We had arrived on a Sunday morning and nothing was open in town, not even a travel agency. We walked and walked the hilly streets on a chilly March morning, finally finding a reasonably priced hotel for our two nights. Ushuaia is expensive – for starters you’re lucky to get there for anything less than $400 return from Buenos Aires, and hotel nights average around the US$80 for a double room in the mid-season. So if you’re coming here, you’re budgeting accordingly.After our hotel trek, we had pretty much cased out all of Ushuaia, which is probably the smallest city we’ve ever visited. It’s not particularly hard to find a last minute deal in Ushuaia as they’re well advertised in the shop windows. The going rate in most places was about 50% of the advance-booking full price. We were hoping for better though, as I had been talking by Skype to a US travel agent more than a month earlier who was already offering half-price. Our instincts told us not to book that far in advance, but we gathered a lot of “intelligence” from this helpful agent and I kind of felt bad for not giving him the business. No matter how hard we looked on the streets of Ushuaia, travel agency after travel agency was offering us the same rate but also charging us a credit card surcharge of between 3-5%. With a last minute price of around US$4,000 per person, 5% is a big deal.
Into day 2, and we had still not booked, and our preferred boat was leaving the next day. I called the boat operator directly, a Dutch company, but they were also insisting on the credit card fee; we’ve become used to paying credit card fees on top of published price during our travels, but from a European company we were annoyed. How many people pay US$4,000 in cash? We were thinking it would have been cheaper (and less stressful) if we had just booked with the US travel agent a month ago, but in the end our bargaining paid off. Running out of options, we visited Rumbo Sur travel agency on the main street, and finally got the deal we were looking for – a half-price deal with clothing rental included for free and no credit card fee. So what exactly did that equate to:The Boat: The Plancius – not the cheapest, but better class of boat and a better itinerary – across the Polar Circle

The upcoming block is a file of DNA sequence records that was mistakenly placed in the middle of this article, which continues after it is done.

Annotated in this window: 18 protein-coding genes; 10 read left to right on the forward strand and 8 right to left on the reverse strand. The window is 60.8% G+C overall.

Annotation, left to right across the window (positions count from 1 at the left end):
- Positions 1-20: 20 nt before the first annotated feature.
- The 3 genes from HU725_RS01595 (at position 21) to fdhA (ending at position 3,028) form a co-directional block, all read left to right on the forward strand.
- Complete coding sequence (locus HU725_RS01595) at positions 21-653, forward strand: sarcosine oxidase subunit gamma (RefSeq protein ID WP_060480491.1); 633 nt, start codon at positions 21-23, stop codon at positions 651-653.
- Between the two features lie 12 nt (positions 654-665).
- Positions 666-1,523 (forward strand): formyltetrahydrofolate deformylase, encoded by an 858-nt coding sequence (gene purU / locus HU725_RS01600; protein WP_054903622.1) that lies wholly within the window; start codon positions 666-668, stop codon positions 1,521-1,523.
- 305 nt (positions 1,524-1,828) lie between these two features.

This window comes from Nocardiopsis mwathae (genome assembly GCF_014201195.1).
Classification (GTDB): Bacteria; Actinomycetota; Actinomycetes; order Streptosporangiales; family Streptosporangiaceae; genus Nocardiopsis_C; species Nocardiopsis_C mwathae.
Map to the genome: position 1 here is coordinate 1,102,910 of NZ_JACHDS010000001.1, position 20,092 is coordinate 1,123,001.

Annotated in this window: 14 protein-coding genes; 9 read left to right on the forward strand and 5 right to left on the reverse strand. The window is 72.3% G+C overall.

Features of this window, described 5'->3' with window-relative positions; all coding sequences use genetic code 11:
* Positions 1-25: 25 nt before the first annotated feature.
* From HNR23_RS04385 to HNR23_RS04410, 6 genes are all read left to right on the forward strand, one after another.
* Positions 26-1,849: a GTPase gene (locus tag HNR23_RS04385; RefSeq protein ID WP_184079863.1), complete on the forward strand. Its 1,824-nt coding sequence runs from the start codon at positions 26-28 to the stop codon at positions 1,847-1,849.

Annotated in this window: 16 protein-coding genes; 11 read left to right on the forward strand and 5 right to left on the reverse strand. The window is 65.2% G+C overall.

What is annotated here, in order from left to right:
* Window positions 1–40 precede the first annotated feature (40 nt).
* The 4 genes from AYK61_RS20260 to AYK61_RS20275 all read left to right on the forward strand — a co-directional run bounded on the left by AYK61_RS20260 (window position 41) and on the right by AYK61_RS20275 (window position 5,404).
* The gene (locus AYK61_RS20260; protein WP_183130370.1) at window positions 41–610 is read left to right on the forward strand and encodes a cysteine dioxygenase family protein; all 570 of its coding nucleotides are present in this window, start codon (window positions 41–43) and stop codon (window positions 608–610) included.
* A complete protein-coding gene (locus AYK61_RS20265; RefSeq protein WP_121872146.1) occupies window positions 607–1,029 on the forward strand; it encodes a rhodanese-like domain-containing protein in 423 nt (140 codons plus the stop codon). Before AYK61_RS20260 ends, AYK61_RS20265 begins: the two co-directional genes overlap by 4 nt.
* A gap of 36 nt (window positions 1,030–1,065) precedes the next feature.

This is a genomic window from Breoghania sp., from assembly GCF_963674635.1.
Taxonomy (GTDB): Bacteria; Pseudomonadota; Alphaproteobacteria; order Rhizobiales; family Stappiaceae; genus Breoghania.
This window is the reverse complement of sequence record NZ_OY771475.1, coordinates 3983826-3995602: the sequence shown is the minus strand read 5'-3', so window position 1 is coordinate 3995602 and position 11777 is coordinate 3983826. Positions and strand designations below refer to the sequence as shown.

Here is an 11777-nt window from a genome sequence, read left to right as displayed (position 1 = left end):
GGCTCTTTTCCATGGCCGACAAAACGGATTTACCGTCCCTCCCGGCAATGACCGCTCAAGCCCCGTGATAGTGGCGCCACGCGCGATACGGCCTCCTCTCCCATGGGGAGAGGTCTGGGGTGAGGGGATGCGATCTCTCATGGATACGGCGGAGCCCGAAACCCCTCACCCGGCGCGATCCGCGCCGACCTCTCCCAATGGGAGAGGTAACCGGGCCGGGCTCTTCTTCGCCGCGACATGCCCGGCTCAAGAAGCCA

Cabin: 1 x Superior Cabin with double bed
Extras: No credit card fee, exchange rate of US$1 = AR$4.08, free rental of coat, ski-pants and gloves, free kayaking (this was a long-advertised offer which had expired, but after much insistence from our part and help from our agent we got the final space confirmed by the operator due to a late cancellation – if you don’t ask, you don’t get)
Itinerary: 12 days, 11 nights Antarctic cruise beyond the polar circle including a continental landing
Total Price: $4,395 each (yikes!) We opted at the last minute to take a superior cabin at an extra cost of US$400 each, but relative to the total cost of the cruise, it was money well spent as the superior cabin turned out around twice as big as a standard cabin, and was available with a double bed instead of two singles. We became the 97th and 98th (out of 98) passengers booked on the Plancius. Our work was done, so all we had left to do was be giddily excited about our upcoming adventure, and celebrate it by feasting our remaining 24 hours on some of Argentina’s best fish and seafood.
Ushuaia’s main industry is tourism, and there’s no shortage of restaurants, although separating the good from the bad is a tricky task. You can’t visit Ushuaia without sampling the Centella (King Crab), and we tried the Parmesan Gratin of King Crab and a seafood paella in a homely little restaurant called the Casa de los Mariscos which had been recommended to us. We had also heard some great reviews about a restaurant called Kaupe with great food and great views over Ushuaia, and seeing as it was on the next street from our hotel and the only restaurant that was not including a long uphill promenade as an obligatory digestif, we put it to the test. Food and service were exceptional, giving us an opportunity to savour the local black merluza which is generally excellent, but even more so in Kaupe. Overall, a fitting send-off from South America, and proof that there’s more than red meat in Argentina.
Ushuaia is the end of the human world, and tomorrow we set sail to leave that far behind as we begin our most adventurous voyage yet to the white continent of Antarctica, the true end of the world. We don’t really know what to expect, but we expect that to be unlike anything else on Earth.
For travel tips, see below the photo.
1. Crossing the Polar Circle is an option only available at the end of the season when the ice on some of the Antarctic seas has melted enough.
2. Do research in advance to get an understanding of prices before you go to Ushuaia. We used US travel agency website www.polarcruises.com which was by far the best source of info and prices.
3. Two days in Ushuaia is enough to visit all the agencies and get quotes etc. If you want to explore Tierra del Fuego National Park, add more days.
4. Some boat operators are based in Europe and require your booking by close of business European time, the day before the cruise departs. Don’t leave it too late!
5. Make sure you have enough credit available on your credit card.
6. Have a back-up plan. We had two options of boats leaving in the same week in case one was sold out, and had booked our plane tickets to suit both options.